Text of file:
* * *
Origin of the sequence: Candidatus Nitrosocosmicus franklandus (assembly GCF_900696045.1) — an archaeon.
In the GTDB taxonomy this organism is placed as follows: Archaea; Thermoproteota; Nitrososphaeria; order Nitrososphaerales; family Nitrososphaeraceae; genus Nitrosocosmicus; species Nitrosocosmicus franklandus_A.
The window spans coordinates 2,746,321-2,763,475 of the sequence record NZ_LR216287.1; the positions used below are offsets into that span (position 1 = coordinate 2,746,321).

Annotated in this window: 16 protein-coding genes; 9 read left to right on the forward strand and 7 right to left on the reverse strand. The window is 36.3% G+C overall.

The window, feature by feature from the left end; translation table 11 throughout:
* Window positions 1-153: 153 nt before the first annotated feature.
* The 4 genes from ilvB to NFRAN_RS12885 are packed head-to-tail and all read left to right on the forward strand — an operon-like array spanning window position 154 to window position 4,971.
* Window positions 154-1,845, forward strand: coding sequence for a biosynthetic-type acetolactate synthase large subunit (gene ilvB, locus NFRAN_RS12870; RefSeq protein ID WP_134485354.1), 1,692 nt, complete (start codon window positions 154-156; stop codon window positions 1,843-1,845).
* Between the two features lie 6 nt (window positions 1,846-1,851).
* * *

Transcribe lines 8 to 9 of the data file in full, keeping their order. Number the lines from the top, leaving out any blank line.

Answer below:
* Window positions 154-1,845, forward strand: coding sequence for a biosynthetic-type acetolactate synthase large subunit (gene ilvB, locus NFRAN_RS12870; RefSeq protein ID WP_134485354.1), 1,692 nt, complete (start codon window positions 154-156; stop codon window positions 1,843-1,845).
* Between the two features lie 6 nt (window positions 1,846-1,851).